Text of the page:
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Making Time for Prayer

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I remember learning to pray daily in college. At that time I was convinced I was the busiest person on the face of the planet. How could I possibly add prayer to my already maxed out schedule? I talked to God in bits and pieces throughout the day, wasn’t that enough?

When talking to a spiritual mentor about this, her response to me was the following: “Imagine having a relationship with your boyfriend where you never actually sit down and have a real conversation, you just communicate by short little text messages here and there. What would the quality of your relationship be?” While that metaphor really spoke to me at the time, it means even more to me now that I am married. What if my husband and I didn’t do our nightly debriefs? What if we just texted four or five times a day? What kind of relationship would we have? I can think to points in our marriage where our communication level declined and the tenor of our marriage went right down with it.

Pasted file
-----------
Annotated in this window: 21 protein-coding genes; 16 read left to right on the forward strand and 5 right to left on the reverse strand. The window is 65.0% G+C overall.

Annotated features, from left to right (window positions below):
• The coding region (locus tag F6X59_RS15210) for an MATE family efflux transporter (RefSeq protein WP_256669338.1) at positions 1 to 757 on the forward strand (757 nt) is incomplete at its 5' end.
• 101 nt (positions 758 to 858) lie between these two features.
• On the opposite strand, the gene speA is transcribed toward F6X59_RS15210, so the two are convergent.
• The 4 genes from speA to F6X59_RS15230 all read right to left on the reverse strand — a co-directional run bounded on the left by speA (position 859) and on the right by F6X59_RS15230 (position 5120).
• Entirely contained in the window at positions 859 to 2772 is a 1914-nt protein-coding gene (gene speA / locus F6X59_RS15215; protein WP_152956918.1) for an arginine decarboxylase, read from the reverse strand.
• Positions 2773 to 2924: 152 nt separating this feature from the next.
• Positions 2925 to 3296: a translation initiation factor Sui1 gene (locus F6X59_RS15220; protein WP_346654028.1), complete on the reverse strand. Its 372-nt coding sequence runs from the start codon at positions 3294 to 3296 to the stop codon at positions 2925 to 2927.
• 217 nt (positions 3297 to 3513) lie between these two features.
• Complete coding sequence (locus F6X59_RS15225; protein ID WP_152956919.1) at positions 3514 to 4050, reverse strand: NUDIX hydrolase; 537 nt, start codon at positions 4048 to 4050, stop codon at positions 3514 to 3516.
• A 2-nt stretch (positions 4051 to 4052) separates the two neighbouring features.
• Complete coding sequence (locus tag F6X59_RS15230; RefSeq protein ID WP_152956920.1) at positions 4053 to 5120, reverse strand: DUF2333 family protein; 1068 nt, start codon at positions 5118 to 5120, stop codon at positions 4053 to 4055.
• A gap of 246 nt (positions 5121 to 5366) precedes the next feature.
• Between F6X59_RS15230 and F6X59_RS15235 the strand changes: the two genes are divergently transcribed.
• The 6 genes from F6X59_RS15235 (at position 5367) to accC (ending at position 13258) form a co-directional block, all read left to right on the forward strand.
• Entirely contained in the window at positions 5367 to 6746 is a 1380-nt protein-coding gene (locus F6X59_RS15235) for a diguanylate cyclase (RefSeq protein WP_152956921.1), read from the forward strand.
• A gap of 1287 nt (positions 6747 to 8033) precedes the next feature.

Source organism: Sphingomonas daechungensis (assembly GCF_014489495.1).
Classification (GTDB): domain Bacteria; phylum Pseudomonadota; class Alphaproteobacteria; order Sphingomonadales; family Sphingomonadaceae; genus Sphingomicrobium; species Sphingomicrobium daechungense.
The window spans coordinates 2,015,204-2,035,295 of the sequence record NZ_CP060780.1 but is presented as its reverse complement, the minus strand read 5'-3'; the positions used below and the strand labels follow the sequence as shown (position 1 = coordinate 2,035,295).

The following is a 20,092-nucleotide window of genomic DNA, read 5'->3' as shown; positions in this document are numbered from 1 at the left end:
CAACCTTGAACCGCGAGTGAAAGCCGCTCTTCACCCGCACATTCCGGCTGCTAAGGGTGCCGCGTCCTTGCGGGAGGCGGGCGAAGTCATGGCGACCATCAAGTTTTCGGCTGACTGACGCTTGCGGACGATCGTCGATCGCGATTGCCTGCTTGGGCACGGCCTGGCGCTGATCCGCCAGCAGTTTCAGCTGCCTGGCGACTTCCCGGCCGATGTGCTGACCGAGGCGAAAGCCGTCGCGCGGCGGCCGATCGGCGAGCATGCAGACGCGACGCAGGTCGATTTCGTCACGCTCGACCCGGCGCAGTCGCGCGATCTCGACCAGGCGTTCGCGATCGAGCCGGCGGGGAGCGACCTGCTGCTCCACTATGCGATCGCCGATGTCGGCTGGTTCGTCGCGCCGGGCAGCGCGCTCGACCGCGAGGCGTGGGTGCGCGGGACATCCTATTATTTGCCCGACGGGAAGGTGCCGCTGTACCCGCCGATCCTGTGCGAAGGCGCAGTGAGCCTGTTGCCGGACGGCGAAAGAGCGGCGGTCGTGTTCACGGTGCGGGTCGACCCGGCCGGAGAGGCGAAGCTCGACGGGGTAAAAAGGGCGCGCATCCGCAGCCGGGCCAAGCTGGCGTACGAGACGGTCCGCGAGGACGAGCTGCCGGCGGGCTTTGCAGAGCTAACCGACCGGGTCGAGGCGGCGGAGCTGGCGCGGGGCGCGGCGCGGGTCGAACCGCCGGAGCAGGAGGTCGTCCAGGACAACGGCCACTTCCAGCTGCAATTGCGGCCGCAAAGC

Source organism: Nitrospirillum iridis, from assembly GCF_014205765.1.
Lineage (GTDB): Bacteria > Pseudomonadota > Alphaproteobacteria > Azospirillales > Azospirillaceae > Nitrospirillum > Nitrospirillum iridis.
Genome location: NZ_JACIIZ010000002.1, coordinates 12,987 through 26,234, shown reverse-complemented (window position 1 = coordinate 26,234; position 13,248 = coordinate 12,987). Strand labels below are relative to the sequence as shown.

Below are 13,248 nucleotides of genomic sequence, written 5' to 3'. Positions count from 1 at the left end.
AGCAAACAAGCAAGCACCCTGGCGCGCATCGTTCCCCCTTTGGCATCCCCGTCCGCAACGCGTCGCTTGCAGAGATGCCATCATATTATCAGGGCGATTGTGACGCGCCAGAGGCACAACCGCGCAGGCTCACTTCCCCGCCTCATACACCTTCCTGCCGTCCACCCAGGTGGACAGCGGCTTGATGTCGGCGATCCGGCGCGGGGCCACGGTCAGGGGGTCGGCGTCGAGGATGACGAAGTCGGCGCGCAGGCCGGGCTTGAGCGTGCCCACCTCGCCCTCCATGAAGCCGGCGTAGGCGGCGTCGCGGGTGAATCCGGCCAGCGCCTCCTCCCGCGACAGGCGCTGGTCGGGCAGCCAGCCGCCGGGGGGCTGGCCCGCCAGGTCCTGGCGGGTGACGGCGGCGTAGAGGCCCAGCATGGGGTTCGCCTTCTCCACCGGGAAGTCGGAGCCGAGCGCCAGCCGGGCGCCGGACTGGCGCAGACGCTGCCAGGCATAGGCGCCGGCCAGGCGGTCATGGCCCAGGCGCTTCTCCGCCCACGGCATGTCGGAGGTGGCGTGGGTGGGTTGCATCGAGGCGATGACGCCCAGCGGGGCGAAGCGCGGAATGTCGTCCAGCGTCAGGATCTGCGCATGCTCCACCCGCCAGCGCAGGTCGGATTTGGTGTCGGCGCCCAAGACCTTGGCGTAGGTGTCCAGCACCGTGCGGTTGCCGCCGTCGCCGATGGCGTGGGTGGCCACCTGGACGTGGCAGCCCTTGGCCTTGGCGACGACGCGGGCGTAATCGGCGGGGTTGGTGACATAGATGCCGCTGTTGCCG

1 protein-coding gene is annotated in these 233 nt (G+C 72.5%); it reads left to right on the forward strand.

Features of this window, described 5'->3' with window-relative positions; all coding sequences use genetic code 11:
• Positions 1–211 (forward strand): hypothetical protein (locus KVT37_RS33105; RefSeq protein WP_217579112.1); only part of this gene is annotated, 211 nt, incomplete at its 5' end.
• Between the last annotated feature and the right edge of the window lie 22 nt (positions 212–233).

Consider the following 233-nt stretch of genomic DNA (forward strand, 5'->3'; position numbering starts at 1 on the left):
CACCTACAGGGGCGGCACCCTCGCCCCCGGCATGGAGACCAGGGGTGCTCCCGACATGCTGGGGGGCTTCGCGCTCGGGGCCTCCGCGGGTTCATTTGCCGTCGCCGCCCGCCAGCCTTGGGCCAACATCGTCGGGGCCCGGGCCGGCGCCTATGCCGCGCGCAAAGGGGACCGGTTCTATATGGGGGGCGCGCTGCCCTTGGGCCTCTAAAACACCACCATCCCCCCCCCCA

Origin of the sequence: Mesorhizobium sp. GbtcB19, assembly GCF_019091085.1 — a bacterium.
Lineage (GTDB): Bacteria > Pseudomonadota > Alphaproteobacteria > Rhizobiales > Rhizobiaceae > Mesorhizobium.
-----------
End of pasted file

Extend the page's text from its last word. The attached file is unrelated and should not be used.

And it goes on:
The same thing is true of our relationship with God. It is beautiful when we talk to God in little moments throughout the day. But as we know with any friend or partner, if we want to truly grow a life-giving relationship, we have to dedicate set-aside time every day to conversation. It is amazing the transformation that occurred in my own relationship with Jesus once I started making time for this daily conversation. It has been challenging making time for prayer since becoming a mother, but it has always been worth it. The quality of my relationship with God is so much greater when I am taking time every day to sit down and converse with him, even if just for the length of my first cup of coffee.